Gaspard stated that the requirement has depleted his office’s finite resources as staff now have to scan the voluminous documents in order to meet the Judiciary’s new requirements.
“The Judiciary’s decision, taken unilaterally and without any proper warning or timely communication, to renege on an agreement which had been arrived at in good faith and by which it was sought to maintain equity and fairness in dealings between two key stakeholders in the criminal justice system, defied logic, injured trust and compromised efficiency,” Gaspard said.
Responding to Archie’s comments on the limited use of maximum sentence indications, Gaspard said that they depend on defence attorneys exploring the possibility of a reduced sentence for a guilty plea and noted that his prosecutors would not refuse.
Taking aim at plea bargaining, Gaspard stated that the legislation also requires judicial officers advising accused persons of such a possibility during preliminary hearings.
“From my discussions with counsel who practise regularly at the Criminal Bar, this mandatory statutory requirement is highlighted more by its breach than by its observation. According, should this change one can reasonably expect a higher volume of persons considering plea agreements,” Gaspard said.
In the release, Gaspard also commended Archie for making efforts to improve the system under his tenure and said that effective stakeholder consultation is needed to make further improvements.
“I believe an integrative and collaborative approach by the various stakeholders is critical. Such an approach can hardly commend itself, in an atmosphere characterised by manoeuvres which suggest bullying or intimidation, whether floated privately or publically,” Gaspard said.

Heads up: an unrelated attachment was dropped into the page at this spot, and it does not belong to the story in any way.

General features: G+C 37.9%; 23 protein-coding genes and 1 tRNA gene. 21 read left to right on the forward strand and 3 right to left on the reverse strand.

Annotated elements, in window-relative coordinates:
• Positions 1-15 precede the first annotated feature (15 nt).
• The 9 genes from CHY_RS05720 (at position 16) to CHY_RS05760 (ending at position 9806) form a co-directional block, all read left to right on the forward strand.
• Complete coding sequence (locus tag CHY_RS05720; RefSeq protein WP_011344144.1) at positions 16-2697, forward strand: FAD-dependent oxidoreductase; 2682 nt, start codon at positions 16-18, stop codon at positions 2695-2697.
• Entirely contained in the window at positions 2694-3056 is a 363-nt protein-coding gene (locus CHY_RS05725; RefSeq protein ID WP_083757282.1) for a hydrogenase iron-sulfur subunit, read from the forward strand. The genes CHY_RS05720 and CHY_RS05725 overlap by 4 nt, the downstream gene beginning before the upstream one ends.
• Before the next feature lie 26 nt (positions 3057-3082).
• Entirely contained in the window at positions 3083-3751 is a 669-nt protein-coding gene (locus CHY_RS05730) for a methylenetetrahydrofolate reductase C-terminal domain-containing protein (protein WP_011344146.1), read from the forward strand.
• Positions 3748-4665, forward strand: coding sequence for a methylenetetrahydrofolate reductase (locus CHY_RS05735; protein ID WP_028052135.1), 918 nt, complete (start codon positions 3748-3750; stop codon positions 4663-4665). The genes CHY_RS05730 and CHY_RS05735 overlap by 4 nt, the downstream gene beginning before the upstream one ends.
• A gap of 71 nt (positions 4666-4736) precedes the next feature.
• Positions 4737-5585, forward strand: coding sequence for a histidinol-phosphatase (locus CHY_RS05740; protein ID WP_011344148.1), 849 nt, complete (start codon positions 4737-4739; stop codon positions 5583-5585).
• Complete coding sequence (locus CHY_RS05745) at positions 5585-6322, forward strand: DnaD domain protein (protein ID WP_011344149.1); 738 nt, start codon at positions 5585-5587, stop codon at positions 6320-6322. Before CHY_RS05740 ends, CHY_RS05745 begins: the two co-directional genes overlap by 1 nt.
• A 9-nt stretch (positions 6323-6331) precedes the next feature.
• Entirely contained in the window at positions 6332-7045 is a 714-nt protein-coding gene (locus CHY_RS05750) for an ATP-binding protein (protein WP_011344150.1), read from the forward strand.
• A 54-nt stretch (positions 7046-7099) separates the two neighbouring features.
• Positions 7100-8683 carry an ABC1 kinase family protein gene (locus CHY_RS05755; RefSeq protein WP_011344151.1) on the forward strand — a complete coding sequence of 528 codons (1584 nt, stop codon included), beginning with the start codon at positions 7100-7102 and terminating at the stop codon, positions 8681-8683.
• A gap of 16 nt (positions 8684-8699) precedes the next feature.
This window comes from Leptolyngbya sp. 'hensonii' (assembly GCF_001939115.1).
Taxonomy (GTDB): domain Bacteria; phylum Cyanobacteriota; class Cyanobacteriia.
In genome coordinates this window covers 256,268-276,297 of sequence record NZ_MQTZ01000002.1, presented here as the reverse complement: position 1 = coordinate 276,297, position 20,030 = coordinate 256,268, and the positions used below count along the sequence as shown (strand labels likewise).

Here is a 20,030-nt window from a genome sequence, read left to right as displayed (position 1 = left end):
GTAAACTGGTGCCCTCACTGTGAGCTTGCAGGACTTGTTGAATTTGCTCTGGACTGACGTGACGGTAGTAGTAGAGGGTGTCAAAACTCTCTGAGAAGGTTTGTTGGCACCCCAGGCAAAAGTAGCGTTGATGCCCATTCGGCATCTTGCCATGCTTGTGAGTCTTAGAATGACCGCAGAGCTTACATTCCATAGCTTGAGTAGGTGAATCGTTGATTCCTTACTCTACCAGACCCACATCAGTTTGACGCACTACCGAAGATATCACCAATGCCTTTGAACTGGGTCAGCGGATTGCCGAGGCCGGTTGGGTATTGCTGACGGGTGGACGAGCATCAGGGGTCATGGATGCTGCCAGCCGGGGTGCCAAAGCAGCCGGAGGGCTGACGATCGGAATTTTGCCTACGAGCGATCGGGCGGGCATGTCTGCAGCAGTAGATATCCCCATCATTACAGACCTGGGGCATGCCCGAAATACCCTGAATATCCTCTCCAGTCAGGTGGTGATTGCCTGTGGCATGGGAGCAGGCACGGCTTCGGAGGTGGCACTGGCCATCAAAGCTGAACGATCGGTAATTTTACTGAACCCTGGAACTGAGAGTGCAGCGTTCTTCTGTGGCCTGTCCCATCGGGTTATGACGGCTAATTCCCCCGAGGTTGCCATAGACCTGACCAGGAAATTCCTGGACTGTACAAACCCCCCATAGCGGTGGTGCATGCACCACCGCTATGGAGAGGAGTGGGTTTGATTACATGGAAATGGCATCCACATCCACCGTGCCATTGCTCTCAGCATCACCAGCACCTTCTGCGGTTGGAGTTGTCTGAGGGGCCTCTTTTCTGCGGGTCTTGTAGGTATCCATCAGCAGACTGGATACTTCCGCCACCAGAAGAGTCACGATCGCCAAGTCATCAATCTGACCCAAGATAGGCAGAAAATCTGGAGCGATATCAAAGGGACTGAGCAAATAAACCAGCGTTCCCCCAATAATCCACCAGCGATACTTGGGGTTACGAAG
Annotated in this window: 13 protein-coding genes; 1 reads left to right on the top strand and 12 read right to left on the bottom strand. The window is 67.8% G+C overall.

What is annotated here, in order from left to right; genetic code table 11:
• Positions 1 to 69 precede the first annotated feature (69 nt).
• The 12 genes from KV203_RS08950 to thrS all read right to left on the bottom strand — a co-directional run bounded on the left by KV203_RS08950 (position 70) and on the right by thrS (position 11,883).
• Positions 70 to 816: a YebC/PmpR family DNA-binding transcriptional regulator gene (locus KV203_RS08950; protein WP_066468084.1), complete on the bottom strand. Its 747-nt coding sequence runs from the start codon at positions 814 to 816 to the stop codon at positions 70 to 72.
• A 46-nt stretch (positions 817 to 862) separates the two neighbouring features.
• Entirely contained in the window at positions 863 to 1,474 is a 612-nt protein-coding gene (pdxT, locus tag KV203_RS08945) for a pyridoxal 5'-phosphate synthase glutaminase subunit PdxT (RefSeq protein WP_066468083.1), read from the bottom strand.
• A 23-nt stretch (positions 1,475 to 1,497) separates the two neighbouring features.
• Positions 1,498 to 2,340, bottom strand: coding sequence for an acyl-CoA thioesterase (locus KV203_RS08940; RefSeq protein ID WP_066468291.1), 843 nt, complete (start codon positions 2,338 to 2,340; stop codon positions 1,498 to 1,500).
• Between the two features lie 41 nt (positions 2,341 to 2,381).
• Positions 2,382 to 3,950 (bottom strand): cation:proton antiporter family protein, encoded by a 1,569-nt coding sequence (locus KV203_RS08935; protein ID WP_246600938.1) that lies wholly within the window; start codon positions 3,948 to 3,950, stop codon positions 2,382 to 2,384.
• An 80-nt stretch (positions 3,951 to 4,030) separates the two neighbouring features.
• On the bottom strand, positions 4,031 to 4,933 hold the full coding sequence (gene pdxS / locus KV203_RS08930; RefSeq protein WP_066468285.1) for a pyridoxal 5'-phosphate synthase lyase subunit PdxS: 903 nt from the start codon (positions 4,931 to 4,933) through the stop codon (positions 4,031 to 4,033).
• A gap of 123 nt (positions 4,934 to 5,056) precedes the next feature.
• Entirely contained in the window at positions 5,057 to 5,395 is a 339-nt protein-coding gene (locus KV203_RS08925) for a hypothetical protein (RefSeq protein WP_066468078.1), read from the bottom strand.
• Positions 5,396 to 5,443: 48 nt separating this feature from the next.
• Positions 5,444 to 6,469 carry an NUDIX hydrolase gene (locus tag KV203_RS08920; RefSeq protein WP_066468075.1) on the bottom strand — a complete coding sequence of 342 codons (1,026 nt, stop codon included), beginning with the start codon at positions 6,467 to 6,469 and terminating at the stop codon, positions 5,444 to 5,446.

“In that regard and by way of juxtaposition of our current predicament, the stakeholders in the criminal justice system, cannot afford to concern ourselves with plumage preening, self-congratulatory postures, or with becoming top enamoured with foggy statistics and cloudy ‘clearance ratios’.”
While presenting statistics for the High Court Criminal Division in his speech, Archie noted that while the Judiciary was able to dispose of 97 indictable cases, despite limitations due to the COVID-19 pandemic, only 12 new indictments were filed.
Archie said: “We can take no comfort in the statistics of a clearance rate (ratio of cases filed to disposed) of 800 per cent.”
“It hides a distressing truth which is the criminal justice system is near collapse owing to factors beyond the Judiciary’s control,” Archie said.
While Archie admitted that the disposition rate was affected by difficulties in safely hosting jury trials during the pandemic and by a shortage of judges caused by promotions to the Court of Appeal, he suggested that there was no excuse for the delay in filing indictments, which is the process required to have a case join the long list of cases awaiting trial in the High Court.